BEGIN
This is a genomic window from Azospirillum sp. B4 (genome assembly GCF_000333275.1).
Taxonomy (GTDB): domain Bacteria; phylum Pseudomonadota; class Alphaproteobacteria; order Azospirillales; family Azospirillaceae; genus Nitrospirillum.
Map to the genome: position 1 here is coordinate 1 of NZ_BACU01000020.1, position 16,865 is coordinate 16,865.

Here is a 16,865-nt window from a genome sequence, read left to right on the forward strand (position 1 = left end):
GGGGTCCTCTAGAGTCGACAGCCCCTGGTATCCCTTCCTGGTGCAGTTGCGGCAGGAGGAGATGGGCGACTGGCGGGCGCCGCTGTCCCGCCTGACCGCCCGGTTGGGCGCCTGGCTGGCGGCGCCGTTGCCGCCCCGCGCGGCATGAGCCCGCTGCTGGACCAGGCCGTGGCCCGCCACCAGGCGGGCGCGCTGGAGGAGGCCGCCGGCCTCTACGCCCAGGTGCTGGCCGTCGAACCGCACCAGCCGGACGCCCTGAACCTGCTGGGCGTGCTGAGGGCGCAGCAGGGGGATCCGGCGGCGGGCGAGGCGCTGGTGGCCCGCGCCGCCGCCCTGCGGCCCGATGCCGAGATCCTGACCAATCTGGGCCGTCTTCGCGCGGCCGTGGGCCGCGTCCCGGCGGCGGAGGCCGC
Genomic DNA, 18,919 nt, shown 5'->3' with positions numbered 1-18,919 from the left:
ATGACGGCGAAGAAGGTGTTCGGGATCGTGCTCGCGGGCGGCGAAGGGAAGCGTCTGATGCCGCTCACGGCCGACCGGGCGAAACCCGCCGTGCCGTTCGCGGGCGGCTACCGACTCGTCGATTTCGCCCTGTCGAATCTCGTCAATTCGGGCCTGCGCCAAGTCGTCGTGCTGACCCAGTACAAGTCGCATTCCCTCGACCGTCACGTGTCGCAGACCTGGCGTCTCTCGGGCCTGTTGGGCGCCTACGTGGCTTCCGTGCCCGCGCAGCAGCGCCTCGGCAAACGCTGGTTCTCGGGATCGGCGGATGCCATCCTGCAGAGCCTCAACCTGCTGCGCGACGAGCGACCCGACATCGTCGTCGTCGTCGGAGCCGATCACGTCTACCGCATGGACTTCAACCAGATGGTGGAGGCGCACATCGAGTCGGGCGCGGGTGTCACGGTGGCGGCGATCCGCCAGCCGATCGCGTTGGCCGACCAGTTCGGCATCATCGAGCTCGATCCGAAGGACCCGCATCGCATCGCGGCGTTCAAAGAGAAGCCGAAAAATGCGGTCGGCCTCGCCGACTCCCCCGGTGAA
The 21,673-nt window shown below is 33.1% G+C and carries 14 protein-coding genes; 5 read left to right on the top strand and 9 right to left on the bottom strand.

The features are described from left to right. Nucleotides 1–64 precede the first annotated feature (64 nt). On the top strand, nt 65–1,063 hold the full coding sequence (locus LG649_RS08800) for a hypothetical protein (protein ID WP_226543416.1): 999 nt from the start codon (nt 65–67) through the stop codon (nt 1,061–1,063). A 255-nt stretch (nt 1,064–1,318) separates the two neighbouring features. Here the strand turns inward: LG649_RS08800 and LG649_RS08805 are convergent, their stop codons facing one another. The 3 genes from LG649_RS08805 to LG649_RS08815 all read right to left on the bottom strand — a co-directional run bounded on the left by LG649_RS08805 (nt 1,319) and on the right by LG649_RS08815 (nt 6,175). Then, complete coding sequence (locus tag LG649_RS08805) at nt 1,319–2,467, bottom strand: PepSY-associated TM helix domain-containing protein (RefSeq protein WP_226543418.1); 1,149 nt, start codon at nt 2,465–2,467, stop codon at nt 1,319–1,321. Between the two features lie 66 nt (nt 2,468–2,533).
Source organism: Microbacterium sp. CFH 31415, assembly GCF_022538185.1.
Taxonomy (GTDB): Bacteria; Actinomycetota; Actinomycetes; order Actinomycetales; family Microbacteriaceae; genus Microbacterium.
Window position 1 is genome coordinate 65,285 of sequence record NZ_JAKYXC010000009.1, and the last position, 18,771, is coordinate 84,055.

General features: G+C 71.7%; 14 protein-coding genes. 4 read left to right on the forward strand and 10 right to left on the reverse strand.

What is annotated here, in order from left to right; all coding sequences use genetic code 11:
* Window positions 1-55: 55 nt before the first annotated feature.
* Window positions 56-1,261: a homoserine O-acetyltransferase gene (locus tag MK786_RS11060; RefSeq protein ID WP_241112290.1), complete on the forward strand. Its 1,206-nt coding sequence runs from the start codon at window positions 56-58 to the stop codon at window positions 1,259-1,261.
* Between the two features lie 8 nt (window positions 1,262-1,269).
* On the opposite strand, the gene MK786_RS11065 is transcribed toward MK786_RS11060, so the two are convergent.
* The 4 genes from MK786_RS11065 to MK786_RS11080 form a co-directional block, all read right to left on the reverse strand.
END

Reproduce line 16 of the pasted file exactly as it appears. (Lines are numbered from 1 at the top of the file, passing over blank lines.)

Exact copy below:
* Window positions 56-1,261: a homoserine O-acetyltransferase gene (locus tag MK786_RS11060; RefSeq protein ID WP_241112290.1), complete on the forward strand. Its 1,206-nt coding sequence runs from the start codon at window positions 56-58 to the stop codon at window positions 1,259-1,261.